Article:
This post originally appeared on the Techstars' Medium publication on June 12, 2017.
Christie Pitts is a Techstars mentor and part of the venture development team at Verizon Ventures. She is an experienced business professional in the emerging technology and enterprise space, and has over 10 years of experience in sales, marketing and operations leadership roles. Christie began her career in retail sales and moved on to lead the marketing and sales operations teams for the Northern California/Nevada/Hawaii market.
What do you love most about mentoring startups? Why do you do it?
My favorite part of mentoring is watching a company grow and being able to learn alongside the founders and leadership team. A Verizon Ventures portfolio company that I have been working closely with is Swiftmile, who won Verizon’s 2015 Powerful Answers Award in the transportation category. Subsequently, Verizon Ventures invested in Colin and his team and it’s been an honor to be part of Swiftmile’s journey, watching them refine their pitch deck, enhance their product, onboard beta customers and support their continued growth.
What is the most common mistake you see startup founders make?
One of the most common mistakes, especially when a company is in its early stage, is chasing a high valuation (Click to Tweet). Every time a founder is actively raising funding, they need to demonstrate company growth to exceed the previous valuation. If the previous valuation can’t be exceeded, it can be painful for parties that are involved – previous investors, employees, and the founding team – who are faced with dilution, or worse, lower than anticipated value for their share. Also, new investors may be reluctant to invest. At an early stage, high valuations can be difficult to realize and can hamstring founders down the road. Having a realistic valuation and giving the company room to grow is a better long-term strategy.
What are some key traits you look for in a founder?
It’s important for founders to be coachable, willing to learn and test different ideas, and be committed to their team (Click to Tweet). A good leader should always be learning – about their business, team, industry, market, customers, product value, and more. A leader who is open to new ideas and recommendations means they are flexible and can respond quickly to changing market needs. It’s equally important for founders to be committed to their vision and to their team, who are also working towards the company’s success.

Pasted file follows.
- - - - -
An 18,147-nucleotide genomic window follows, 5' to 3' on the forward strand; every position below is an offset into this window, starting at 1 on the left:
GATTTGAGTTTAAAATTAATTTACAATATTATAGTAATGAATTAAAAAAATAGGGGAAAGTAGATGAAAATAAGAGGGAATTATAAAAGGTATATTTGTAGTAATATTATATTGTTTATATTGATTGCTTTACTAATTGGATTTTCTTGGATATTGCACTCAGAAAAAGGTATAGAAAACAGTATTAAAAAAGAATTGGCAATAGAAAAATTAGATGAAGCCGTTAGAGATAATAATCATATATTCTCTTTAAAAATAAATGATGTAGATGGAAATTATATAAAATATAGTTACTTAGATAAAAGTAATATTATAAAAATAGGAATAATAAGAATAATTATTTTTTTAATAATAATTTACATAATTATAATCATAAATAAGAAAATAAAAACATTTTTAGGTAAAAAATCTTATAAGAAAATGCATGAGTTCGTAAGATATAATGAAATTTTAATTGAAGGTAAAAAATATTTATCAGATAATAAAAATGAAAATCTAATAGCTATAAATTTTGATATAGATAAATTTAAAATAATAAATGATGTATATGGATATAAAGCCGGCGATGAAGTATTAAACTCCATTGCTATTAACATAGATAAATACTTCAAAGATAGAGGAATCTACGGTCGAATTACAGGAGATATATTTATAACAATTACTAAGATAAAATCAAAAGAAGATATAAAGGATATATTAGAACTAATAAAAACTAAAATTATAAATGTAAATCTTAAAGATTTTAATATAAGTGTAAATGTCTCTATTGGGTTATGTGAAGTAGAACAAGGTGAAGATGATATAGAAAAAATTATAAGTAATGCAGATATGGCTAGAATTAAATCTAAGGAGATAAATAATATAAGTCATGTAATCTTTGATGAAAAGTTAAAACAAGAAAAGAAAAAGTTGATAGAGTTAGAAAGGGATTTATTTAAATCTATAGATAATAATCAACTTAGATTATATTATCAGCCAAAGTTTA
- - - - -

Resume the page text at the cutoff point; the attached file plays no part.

What have you learned from mentoring the Techstars Mobility program?
One of my favorite things about working with Techstars is learning from the other corporate partners, and seeing how motivated they are to work with startups to help build a solid business. This also enables me to have more context around the problems that the startups are solving. I love mentoring the participating startups in the Mobility program because it gathers passionate founders who have dedicated their lives to solving some of the biggest challenges in the marketplace today.
Did you have any mentors that helped you shape your career?
The mentor who has had the biggest impact on my career is my father. At a young age, he taught me the concept of “Rule #1: Pay Attention (Click to Tweet).” Accidental problems, or common mistakes, can be avoided if you really focus on the task at hand. Being mindful and present applies to both your professional and personal life. Anytime I make a mistake and share this with my dad, he asks me, “Christie, what’s Rule #1?” I’m lucky to count on him as one of many mentors, giving me guidance and continued support.
What is your go-to blog or newsletter?
Favorite tech gadget?
Any words of wisdom for someone launching a startup?
Be committed to your idea – If all goes well, you’ll be working on it for the next 7-10 years! (Click to Tweet)